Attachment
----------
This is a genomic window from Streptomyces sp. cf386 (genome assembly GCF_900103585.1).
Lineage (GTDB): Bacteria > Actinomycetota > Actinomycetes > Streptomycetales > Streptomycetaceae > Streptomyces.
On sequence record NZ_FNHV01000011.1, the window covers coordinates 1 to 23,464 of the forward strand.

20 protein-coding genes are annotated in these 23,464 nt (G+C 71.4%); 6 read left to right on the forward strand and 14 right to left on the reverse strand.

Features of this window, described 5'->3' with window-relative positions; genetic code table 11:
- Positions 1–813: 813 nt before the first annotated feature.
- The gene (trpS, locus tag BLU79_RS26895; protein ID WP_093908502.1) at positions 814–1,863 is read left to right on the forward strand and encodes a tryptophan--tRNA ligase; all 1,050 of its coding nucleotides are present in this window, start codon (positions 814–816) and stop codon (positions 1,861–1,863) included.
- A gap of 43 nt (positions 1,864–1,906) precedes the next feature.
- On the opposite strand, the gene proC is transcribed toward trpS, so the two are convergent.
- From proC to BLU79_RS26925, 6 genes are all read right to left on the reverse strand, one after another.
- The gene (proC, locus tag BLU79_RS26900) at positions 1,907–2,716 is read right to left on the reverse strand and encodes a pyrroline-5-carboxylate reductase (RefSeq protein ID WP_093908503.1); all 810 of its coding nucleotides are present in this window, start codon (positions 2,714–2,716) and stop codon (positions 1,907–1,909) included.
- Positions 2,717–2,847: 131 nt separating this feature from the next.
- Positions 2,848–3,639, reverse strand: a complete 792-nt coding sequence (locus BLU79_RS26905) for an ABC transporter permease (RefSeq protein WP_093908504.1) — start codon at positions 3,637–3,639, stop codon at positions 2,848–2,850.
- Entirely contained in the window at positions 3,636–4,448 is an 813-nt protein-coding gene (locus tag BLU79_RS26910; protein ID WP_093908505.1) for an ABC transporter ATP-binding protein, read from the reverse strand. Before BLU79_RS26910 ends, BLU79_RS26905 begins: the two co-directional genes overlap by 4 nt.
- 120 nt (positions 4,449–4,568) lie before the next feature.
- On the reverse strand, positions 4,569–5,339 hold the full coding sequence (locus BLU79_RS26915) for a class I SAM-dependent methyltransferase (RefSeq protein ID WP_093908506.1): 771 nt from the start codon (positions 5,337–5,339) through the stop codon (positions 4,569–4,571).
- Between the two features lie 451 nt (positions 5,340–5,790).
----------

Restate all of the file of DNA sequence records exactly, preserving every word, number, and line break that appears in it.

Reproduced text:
This is a genomic window from Streptomyces sp. cf386 (genome assembly GCF_900103585.1).
Lineage (GTDB): Bacteria > Actinomycetota > Actinomycetes > Streptomycetales > Streptomycetaceae > Streptomyces.
On sequence record NZ_FNHV01000011.1, the window covers coordinates 1 to 23,464 of the forward strand.

20 protein-coding genes are annotated in these 23,464 nt (G+C 71.4%); 6 read left to right on the forward strand and 14 right to left on the reverse strand.

Features of this window, described 5'->3' with window-relative positions; genetic code table 11:
- Positions 1–813: 813 nt before the first annotated feature.
- The gene (trpS, locus tag BLU79_RS26895; protein ID WP_093908502.1) at positions 814–1,863 is read left to right on the forward strand and encodes a tryptophan--tRNA ligase; all 1,050 of its coding nucleotides are present in this window, start codon (positions 814–816) and stop codon (positions 1,861–1,863) included.
- A gap of 43 nt (positions 1,864–1,906) precedes the next feature.
- On the opposite strand, the gene proC is transcribed toward trpS, so the two are convergent.
- From proC to BLU79_RS26925, 6 genes are all read right to left on the reverse strand, one after another.
- The gene (proC, locus tag BLU79_RS26900) at positions 1,907–2,716 is read right to left on the reverse strand and encodes a pyrroline-5-carboxylate reductase (RefSeq protein ID WP_093908503.1); all 810 of its coding nucleotides are present in this window, start codon (positions 2,714–2,716) and stop codon (positions 1,907–1,909) included.
- Positions 2,717–2,847: 131 nt separating this feature from the next.
- Positions 2,848–3,639, reverse strand: a complete 792-nt coding sequence (locus BLU79_RS26905) for an ABC transporter permease (RefSeq protein WP_093908504.1) — start codon at positions 3,637–3,639, stop codon at positions 2,848–2,850.
- Entirely contained in the window at positions 3,636–4,448 is an 813-nt protein-coding gene (locus tag BLU79_RS26910; protein ID WP_093908505.1) for an ABC transporter ATP-binding protein, read from the reverse strand. Before BLU79_RS26910 ends, BLU79_RS26905 begins: the two co-directional genes overlap by 4 nt.
- 120 nt (positions 4,449–4,568) lie before the next feature.
- On the reverse strand, positions 4,569–5,339 hold the full coding sequence (locus BLU79_RS26915) for a class I SAM-dependent methyltransferase (RefSeq protein ID WP_093908506.1): 771 nt from the start codon (positions 5,337–5,339) through the stop codon (positions 4,569–4,571).
- Between the two features lie 451 nt (positions 5,340–5,790).